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Hidden Traps in Decision Making - FRAMING

“Sometimes the fault lies not in the decision-making process but rather in the mind of decision-maker” -John S. Hammond

 

Do You See A Duck Or A Rabbit? Your Answer Reveals Something About Your Brain! 

The ambiguity itself is the point and reveals how the previous human experiences and preconceived notions we all carry around influence the framing effect during decisions.

One of the most powerful influences on any decision is how the issue to be decided is framed.

Cognitive biases are mental shortcuts (known as heuristics), mostly systematic patterns of deviation from normality and/or rationality in judgment.; it occurs when decision-makers are limited by the amount of time to make a choice as well as the amount of information at our disposal.

 Just because something has worked in the past does not mean that it will work again, and relying on an existing heuristic can make it difficult to see alternative solutions or come up with new ideas.

 

Framing Bias

The world is vastly complex. Humans have never before been bombarded by so much information daily. We cannot process all the information around us. Therefore, we must resort to mental shortcuts to make decisions quickly and effectively.

Researchers have identified a whole series of such flaws in the way we think in making decisions. 

Framing the problem the right way is important because the human brain relies too heavily on the first piece of information received (the “anchor”) while making decisions through mental shortcuts (heuristics) strategies; to simplify things so we don't have time to analyze every detail. 

 It gives disproportionate weight to be initial data.

Framing bias is a type of cognitive bias where mental judgment is based on the way the information is presented, rather than the data itself. The same facts presented in different ways can lead to different judgments.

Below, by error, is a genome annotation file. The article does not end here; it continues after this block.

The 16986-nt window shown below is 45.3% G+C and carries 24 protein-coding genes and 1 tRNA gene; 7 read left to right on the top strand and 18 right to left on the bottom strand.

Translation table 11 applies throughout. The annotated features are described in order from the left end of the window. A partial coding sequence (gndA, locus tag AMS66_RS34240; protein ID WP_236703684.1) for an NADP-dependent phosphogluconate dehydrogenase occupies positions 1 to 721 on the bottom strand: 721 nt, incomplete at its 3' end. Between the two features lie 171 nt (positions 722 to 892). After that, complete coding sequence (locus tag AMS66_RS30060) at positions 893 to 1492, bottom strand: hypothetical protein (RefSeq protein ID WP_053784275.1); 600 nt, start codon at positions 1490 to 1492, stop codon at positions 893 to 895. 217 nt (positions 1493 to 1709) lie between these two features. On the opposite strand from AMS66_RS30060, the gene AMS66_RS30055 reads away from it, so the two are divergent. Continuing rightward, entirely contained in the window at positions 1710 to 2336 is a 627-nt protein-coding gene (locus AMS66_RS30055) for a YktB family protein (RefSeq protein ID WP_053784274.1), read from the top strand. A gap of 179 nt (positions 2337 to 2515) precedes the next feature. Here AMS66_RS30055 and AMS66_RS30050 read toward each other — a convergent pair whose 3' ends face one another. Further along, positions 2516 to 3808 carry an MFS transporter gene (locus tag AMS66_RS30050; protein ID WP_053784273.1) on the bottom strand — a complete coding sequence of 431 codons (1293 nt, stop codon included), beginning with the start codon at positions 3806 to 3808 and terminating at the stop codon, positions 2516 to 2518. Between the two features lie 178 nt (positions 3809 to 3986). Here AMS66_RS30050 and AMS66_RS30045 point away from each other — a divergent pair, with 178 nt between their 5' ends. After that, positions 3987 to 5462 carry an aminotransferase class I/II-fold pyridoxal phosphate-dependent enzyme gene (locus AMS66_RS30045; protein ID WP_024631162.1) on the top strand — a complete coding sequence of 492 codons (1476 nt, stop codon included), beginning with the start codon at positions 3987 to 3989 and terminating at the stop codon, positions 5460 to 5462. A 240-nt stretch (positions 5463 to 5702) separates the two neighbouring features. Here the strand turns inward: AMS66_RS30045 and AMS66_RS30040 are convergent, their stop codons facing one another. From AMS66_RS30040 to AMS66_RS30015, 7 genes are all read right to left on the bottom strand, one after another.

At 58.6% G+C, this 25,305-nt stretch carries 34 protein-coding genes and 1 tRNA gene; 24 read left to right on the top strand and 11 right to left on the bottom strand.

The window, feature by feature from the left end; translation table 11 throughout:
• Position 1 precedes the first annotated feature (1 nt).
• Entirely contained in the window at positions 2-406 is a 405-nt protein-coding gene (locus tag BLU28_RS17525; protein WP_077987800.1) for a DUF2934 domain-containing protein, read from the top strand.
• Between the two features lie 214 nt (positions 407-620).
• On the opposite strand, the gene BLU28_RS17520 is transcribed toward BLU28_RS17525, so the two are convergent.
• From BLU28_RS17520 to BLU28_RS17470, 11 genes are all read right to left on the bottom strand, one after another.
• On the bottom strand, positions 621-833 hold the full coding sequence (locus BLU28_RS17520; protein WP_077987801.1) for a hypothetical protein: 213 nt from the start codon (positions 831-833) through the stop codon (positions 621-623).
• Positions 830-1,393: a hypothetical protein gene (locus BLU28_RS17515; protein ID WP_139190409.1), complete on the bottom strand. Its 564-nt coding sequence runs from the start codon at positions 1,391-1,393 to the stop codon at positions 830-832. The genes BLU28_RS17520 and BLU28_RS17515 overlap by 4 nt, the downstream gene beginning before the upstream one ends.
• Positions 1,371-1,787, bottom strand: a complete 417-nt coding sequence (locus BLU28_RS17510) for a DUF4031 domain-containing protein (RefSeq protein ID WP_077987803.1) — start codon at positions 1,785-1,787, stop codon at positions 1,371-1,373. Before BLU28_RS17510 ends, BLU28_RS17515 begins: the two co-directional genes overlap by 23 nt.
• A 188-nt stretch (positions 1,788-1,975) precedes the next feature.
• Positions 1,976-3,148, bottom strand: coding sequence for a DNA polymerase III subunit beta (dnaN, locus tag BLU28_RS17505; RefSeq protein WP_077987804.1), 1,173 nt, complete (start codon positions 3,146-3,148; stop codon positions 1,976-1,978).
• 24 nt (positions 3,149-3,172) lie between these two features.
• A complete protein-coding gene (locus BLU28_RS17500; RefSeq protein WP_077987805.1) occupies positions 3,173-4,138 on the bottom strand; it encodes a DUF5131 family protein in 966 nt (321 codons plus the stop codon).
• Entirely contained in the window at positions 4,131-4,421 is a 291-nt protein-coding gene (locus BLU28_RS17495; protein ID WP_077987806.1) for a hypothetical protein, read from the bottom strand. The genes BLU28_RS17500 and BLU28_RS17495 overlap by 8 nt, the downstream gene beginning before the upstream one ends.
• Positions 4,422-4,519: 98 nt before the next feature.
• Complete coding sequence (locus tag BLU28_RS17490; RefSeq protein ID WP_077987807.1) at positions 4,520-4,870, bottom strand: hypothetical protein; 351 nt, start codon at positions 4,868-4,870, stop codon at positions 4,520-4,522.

Some of the driving elements behind those mental ‘Heuristics or mental shortcuts’ in our intuitive mind are our own hidden beliefs & prejudices(Cognitive Biases), which are shaped by past experiences and the environment in which a person grew up.

What makes all these ‘heuristics’ so dangerous is their invisibility to the decision-maker. It helps people make decisions based on limited information but we fail to see or recognize them.

The first step in any decision-making process is framing the problem in the right way as it can influence the choices we make.

Framing Bias is not just confined to the ‘problem definition’ but prevalent widely in many situations affecting our decision-making ability. Let’s see some examples.

 

FRAMING POSITIVE vs NEGATIVE

In the early 1900s, a sales manager approached the Advertising Guru Claude Hopkins for marketing a toilet soap made up of Palm and Olive Oils.

Hopkins studied the market. Every competitor was promoting its toilet soaps through negatively framed messages.

Pears targeted the problems of wrinkles if the consumer failed to buy its soap.

“No girl can afford to risk perspiration odor. Men cannot stand it!” framed by Cashmere Bouquet soap.

When everyone was framing negative messages, Hopkins framed a positive message. He wrote, “All the world loves natural beauty. You can gain it in this simple way… using this product. This product has brought the enticement of a fresh clear skin to thousands”.